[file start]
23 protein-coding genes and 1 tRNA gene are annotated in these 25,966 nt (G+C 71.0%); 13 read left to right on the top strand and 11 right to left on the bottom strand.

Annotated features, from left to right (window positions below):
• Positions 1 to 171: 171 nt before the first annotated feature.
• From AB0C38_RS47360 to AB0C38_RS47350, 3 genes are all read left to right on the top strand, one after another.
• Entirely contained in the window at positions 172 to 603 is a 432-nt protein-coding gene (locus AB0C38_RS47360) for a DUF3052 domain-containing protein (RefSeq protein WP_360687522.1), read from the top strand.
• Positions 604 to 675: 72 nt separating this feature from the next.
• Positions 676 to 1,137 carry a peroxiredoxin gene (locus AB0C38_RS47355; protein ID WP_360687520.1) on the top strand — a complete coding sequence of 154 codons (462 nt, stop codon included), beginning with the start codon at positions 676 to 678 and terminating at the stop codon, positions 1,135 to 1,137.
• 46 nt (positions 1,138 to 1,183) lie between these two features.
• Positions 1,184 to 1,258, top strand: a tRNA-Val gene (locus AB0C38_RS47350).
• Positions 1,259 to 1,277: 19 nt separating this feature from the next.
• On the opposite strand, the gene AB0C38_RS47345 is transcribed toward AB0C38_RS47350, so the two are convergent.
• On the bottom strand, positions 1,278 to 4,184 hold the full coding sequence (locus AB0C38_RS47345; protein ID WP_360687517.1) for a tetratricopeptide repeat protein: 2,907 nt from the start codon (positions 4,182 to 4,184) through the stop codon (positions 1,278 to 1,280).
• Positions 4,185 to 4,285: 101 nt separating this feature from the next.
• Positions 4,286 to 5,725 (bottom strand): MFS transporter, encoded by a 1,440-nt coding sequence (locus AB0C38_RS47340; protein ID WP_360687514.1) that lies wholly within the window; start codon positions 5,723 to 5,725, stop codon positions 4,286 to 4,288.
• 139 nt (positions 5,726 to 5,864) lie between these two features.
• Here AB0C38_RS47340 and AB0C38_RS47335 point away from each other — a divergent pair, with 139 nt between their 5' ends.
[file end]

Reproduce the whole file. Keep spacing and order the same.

23 protein-coding genes and 1 tRNA gene are annotated in these 25,966 nt (G+C 71.0%); 13 read left to right on the top strand and 11 right to left on the bottom strand.

Annotated features, from left to right (window positions below):
• Positions 1 to 171: 171 nt before the first annotated feature.
• From AB0C38_RS47360 to AB0C38_RS47350, 3 genes are all read left to right on the top strand, one after another.
• Entirely contained in the window at positions 172 to 603 is a 432-nt protein-coding gene (locus AB0C38_RS47360) for a DUF3052 domain-containing protein (RefSeq protein WP_360687522.1), read from the top strand.
• Positions 604 to 675: 72 nt separating this feature from the next.
• Positions 676 to 1,137 carry a peroxiredoxin gene (locus AB0C38_RS47355; protein ID WP_360687520.1) on the top strand — a complete coding sequence of 154 codons (462 nt, stop codon included), beginning with the start codon at positions 676 to 678 and terminating at the stop codon, positions 1,135 to 1,137.
• 46 nt (positions 1,138 to 1,183) lie between these two features.
• Positions 1,184 to 1,258, top strand: a tRNA-Val gene (locus AB0C38_RS47350).
• Positions 1,259 to 1,277: 19 nt separating this feature from the next.
• On the opposite strand, the gene AB0C38_RS47345 is transcribed toward AB0C38_RS47350, so the two are convergent.
• On the bottom strand, positions 1,278 to 4,184 hold the full coding sequence (locus AB0C38_RS47345; protein ID WP_360687517.1) for a tetratricopeptide repeat protein: 2,907 nt from the start codon (positions 4,182 to 4,184) through the stop codon (positions 1,278 to 1,280).
• Positions 4,185 to 4,285: 101 nt separating this feature from the next.
• Positions 4,286 to 5,725 (bottom strand): MFS transporter, encoded by a 1,440-nt coding sequence (locus AB0C38_RS47340; protein ID WP_360687514.1) that lies wholly within the window; start codon positions 5,723 to 5,725, stop codon positions 4,286 to 4,288.
• 139 nt (positions 5,726 to 5,864) lie between these two features.
• Here AB0C38_RS47340 and AB0C38_RS47335 point away from each other — a divergent pair, with 139 nt between their 5' ends.